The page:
“Citizens have no trust in you or the police,” another said.
“Hong Kongers are stronger than you imagine — five demands, not one less!” exclaimed a young man in a suit, noting the protesters’ list of needed reforms and inquests.
The pointed and unvarnished questions Lam faced — coupled with a protest outside the stadium where the exchanges were going on — made clear the depth of mistrust in Hong Kong’s institutions and Lam’s fraught position ahead of what is likely to be another chaotic weekend of violent protests leading up to the 70th anniversary of the founding of the People’s Republic of China on Tuesday.
After the meeting, hundreds of protesters gathered around the venue’s exits and built barricades in an apparent effort to stop Lam and other officials from leaving, ignoring police warnings to disperse. Police finally escorted her into a black sedan four hours after the event ended.
Lam’s dialogue, envisioned as conversations with a wide range of Hong Kong residents, was among the concessions she offered earlier this month when she announced the full withdrawal of a controversial bill that would have allowed extraditions to mainland China — one of the protesters’ five demands. Critics at the time said she was out of step with the expectations and focus of the protesters, who have come to be more concerned about police use of force and are again demanding direct elections for Hong Kong leaders.
More than 20,000 applied to take part in the dialogue, and of those, 150 were randomly selected to participate. Of the 30 people chosen to speak, more than 20 were critical of authorities and supportive of protesters.
The flavor of the event was clear from the outset. Police had planned various routes to bring Lam into and out of the stadium, a 3,500-seat indoor sports arena in the Wan Chai district, after forums online discussed blocking her path. Riot police carting cases full of crowd-control equipment were seen filing into the stadium in the afternoon. Police presence in the area was heavy, and schools allowed students to leave early in anticipation of clashes.
Lam began the dialogue session by telling attendees that it was not a mere public relations exercise and that it was “time to communicate.” She was flanked by other members of her government, including the secretary of home affairs and the secretary of constitutional and mainland affairs, who is responsible for managing Hong Kong’s relationship with China.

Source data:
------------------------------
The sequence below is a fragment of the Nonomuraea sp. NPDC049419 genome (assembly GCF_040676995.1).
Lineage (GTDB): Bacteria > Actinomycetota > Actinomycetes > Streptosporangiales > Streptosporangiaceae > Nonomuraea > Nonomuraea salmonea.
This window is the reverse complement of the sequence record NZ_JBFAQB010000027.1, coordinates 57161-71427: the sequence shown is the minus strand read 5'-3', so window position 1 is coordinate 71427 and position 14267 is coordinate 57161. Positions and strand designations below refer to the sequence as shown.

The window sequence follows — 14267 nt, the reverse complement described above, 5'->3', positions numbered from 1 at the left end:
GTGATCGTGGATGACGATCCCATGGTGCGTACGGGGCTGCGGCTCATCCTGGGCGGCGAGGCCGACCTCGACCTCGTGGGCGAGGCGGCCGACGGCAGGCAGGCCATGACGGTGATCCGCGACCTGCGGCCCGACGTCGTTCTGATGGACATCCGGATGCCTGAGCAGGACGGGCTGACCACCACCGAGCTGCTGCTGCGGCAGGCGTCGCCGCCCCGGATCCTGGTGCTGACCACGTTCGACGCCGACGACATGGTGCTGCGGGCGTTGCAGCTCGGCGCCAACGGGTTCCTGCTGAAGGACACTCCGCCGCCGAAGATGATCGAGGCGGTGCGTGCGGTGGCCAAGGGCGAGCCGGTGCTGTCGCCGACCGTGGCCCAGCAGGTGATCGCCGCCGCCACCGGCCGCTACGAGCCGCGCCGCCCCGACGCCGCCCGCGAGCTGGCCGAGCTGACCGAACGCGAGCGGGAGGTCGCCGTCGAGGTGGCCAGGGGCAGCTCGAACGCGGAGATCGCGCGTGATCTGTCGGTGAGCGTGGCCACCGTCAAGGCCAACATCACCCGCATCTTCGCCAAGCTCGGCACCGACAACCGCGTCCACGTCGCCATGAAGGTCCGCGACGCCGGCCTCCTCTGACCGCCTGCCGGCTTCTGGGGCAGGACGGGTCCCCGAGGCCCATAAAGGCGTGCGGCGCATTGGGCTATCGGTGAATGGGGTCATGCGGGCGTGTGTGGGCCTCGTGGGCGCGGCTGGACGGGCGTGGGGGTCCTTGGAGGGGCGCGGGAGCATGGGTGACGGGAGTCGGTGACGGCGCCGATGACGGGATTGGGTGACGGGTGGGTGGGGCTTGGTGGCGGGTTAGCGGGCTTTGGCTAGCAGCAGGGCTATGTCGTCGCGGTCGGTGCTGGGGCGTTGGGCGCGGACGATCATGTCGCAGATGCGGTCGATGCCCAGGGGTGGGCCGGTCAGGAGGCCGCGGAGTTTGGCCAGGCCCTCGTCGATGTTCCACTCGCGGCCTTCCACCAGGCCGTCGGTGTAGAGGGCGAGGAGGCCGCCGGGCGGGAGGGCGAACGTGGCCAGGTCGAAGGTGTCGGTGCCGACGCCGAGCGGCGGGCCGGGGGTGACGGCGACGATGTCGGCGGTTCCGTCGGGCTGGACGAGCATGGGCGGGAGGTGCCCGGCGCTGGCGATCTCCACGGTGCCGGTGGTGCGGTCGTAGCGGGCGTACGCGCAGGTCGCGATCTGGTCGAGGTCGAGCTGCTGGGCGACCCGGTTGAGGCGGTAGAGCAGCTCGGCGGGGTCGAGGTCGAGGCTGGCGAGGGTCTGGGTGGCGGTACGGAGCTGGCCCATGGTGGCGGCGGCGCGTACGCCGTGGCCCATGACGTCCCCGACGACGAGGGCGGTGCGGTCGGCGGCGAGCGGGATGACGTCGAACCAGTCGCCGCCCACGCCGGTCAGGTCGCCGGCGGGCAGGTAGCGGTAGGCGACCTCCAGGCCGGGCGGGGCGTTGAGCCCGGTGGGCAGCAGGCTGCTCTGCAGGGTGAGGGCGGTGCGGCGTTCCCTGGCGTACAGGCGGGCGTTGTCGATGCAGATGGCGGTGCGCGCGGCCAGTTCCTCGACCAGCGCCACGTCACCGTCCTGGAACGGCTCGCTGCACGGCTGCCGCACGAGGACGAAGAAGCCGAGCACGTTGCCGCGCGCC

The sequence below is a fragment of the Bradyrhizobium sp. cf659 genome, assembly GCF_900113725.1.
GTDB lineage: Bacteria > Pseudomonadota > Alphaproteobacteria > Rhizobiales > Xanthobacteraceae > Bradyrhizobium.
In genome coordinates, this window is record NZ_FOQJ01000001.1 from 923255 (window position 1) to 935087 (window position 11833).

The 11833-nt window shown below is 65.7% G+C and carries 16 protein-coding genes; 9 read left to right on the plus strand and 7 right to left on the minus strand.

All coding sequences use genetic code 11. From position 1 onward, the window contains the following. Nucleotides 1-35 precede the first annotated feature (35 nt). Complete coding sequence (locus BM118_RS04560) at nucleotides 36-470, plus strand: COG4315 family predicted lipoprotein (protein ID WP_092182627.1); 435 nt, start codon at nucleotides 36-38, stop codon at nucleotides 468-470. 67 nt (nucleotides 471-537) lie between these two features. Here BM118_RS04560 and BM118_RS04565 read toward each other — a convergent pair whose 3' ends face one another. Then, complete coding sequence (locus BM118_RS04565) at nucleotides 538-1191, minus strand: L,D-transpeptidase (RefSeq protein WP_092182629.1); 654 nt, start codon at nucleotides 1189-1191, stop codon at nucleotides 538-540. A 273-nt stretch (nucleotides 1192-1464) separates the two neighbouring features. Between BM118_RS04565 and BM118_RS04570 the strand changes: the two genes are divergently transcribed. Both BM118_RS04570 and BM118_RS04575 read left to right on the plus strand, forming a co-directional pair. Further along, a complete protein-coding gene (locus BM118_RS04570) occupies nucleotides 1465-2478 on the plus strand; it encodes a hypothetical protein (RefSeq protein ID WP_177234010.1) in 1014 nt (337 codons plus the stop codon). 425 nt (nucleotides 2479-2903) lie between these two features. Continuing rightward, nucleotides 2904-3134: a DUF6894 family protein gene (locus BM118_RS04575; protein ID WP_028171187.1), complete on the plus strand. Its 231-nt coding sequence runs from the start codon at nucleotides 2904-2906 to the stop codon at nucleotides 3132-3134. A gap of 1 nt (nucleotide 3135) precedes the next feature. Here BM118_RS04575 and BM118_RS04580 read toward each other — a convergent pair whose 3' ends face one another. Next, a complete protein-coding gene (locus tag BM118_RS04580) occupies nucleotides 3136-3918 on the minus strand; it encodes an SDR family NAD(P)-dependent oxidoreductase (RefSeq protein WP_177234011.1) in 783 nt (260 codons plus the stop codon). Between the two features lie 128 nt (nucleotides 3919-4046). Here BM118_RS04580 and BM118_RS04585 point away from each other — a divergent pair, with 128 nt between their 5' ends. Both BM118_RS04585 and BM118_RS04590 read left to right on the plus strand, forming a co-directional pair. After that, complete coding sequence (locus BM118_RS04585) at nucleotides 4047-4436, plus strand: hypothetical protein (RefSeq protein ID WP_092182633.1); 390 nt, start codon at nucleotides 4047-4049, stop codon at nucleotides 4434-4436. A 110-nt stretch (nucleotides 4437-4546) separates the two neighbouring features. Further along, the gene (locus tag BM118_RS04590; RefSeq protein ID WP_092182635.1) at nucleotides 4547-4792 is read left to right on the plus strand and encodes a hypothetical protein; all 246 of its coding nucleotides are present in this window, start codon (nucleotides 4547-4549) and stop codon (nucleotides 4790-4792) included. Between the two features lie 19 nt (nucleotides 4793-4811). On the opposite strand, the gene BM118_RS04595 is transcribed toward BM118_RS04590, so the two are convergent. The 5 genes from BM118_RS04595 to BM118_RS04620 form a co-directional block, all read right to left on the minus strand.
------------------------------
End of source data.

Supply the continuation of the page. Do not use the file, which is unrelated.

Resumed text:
Although Beijing has upped the threats and rhetoric around the protests, it has largely been up to Hong Kong police to suppress dissent that has sometimes spiraled into violence. Hong Kong’s police force, once among the most respected in Asia, has been accused of using unreasonable force against protesters.
Lam, however, continues to insist that the Independent Police Complaints Council is up to the task, an assertion she repeated in the face of criticism Thursday. But there is deep distrust of the organization, which lacks the ability to call witnesses and which critics think is staffed by officials loyal to Lam.
“A commission of inquiry is one way to find out the truth,” she said Thursday. “But we should give the Independent Police Complaints Council a chance to do their job first.”
Chants from the protesters gathered outside the stadium were so loud that they could, at times, be heard inside. Among the demonstrators was a 45-year-old salesman who decried the dialogue as a “show.”
“We cannot trust the government,” said the man, who wanted to be identified only as Li. “It is useless to talk to our dishonest chief executive.”
Li added that he will be among those protesting on Tuesday, the anniversary of the People’s Republic of China. Large protests are planned over the weekend and on the day itself, as protesters seek to make clear that they reject Beijing’s tight control over their city, which was promised significant autonomy when the British handed it over in 1997.
Those freedoms were meant to be preserved for 50 years, until 2047, and questions remain about what the next steps will be for Hong Kong. One speaker on Thursday put it to Lam this way: “You will be 90 by 2047, so it won’t matter to you by then. But I am 26 now and will be 55 in 2047. Do we have a future then?”
Lam concluded the Thursday session by promising more conversation and pledged to work to restore trust in her government. But questions have surfaced about whether she is truly in charge, and officials have acknowledged that they have limited room to maneuver in the face of a more assertive Beijing, which insists on no further concessions to the movement.
The reality of Lam’s difficult position, between Beijing and her own people, was not missed by dialogue participants.
“We all know you are not in charge,” said one man who was wearing a black mask. “So, there’s really not much to say.”